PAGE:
Place the ham in a large roasting pan. Using a sharp knife, score the outer skin in crisscross pattern, being careful not to pierce the actual meat. Rub the spice mixture evenly over the skin with your hands. (It may get messy, and it may not all stick to the ham. That’s fine. The excess will form a syrupy sauce in the bottom of the pan as it cooks;  yum.) Pour the chicken broth in the bottom of the pan. Cover with aluminum foil and bake on the bottom rack for about 1 hour and 20 minutes, or until heated through (inner temp should be near 140 degrees F.)

Meanwhile, pour reserved ham liquid, OJ, jam, berries and honey in a saucepan and bring to a boil. Reduce to a simmer and allow to cook for about 15-20 more minutes until syrupy, stirring occasionally. Take off the heat, and brush some of the glaze over the ham as it cooks.

Remove the cover from the roasting pan and crank oven up to 425 F. Allow ham to cook for about 20-35 more minutes until the skin gets crispy, brushing/basting with a bit more of the glaze. Remove from the oven, cover with foil again and allow to stand for about 10 minutes before slicing and serving with the extra glaze.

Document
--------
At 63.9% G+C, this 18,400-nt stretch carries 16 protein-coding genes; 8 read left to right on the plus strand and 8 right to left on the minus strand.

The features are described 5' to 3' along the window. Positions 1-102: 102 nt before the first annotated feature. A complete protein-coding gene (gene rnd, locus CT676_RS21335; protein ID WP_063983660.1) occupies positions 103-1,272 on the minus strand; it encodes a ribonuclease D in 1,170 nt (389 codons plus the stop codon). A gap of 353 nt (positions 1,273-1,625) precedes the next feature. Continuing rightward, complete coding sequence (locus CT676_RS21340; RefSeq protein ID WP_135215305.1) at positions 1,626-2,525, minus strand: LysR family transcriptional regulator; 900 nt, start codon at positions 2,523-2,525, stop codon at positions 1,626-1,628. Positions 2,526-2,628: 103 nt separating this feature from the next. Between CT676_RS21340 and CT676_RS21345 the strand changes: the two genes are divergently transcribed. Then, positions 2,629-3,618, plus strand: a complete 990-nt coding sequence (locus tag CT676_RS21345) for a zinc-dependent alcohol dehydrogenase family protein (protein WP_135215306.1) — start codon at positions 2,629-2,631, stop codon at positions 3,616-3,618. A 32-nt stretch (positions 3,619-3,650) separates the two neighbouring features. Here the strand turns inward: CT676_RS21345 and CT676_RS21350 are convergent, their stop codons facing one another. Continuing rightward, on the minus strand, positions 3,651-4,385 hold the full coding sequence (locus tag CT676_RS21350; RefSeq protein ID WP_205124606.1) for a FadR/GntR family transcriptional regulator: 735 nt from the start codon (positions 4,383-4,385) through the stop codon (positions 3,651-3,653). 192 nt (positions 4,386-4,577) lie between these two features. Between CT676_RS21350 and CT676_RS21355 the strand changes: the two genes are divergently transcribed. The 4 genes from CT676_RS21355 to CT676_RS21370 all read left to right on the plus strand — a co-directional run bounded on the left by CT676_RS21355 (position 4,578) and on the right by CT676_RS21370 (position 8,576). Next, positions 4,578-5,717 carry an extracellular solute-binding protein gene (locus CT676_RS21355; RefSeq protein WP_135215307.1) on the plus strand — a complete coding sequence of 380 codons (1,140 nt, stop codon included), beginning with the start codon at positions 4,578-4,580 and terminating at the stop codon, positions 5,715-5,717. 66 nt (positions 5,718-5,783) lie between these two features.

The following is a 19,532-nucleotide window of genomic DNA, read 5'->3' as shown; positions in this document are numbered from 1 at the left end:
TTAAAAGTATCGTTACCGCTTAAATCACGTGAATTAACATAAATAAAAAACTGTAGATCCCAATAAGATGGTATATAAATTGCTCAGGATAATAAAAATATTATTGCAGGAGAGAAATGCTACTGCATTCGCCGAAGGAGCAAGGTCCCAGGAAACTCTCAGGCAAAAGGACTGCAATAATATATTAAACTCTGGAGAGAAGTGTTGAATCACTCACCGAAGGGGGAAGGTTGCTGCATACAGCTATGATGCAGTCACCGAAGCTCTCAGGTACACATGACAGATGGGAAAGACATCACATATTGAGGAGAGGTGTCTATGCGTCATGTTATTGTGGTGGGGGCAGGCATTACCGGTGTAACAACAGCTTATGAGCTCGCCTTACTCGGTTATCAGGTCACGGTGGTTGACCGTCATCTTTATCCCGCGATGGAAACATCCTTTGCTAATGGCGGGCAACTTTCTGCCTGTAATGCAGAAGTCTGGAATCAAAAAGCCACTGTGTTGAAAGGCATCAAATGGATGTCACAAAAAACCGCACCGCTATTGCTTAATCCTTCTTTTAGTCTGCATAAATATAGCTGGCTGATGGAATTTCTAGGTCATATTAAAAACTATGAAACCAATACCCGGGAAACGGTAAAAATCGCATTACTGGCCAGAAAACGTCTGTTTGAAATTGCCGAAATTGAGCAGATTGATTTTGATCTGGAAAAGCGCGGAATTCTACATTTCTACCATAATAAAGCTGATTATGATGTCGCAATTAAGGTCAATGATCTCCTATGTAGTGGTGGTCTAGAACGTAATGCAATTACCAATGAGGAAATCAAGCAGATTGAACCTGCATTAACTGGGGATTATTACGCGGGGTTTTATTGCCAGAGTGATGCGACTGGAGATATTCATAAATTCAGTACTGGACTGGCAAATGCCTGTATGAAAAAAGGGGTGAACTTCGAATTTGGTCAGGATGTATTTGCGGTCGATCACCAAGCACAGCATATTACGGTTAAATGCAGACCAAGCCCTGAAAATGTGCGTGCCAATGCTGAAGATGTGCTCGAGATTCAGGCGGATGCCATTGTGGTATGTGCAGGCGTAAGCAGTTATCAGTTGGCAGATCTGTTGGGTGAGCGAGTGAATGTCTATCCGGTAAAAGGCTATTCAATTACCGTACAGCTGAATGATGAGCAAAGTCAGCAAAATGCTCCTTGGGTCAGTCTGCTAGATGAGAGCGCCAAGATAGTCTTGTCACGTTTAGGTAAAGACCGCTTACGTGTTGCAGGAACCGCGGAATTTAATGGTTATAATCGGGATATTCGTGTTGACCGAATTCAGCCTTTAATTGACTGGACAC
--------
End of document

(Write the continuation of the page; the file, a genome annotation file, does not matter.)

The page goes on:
For Biscuits: Keep oven at 425 Degrees Fahrenheit. In a large bowl, combine the flour, salt, baking powder, pepper and sugar with a fork.

Using the large holes on a box grater, grate the butter into the dry ingredients and stir a few times to combine. Make a well in the center of the bowl. Add the bacon fat and pour the buttermilk into the well and use a large rubber spatula to stir the mixture together. If it seems a little dry you may add additional buttermilk until it forms a shaggy dough.

Sprinkle a pastry mat, wooden cutting board or wax paper with flour. Turn the dough out onto the surface and pat a few times with your hands until it loosely holds together. (Don’t knead it too much or the warmth in your palms will melt the butter and cause the biscuits to be tough.)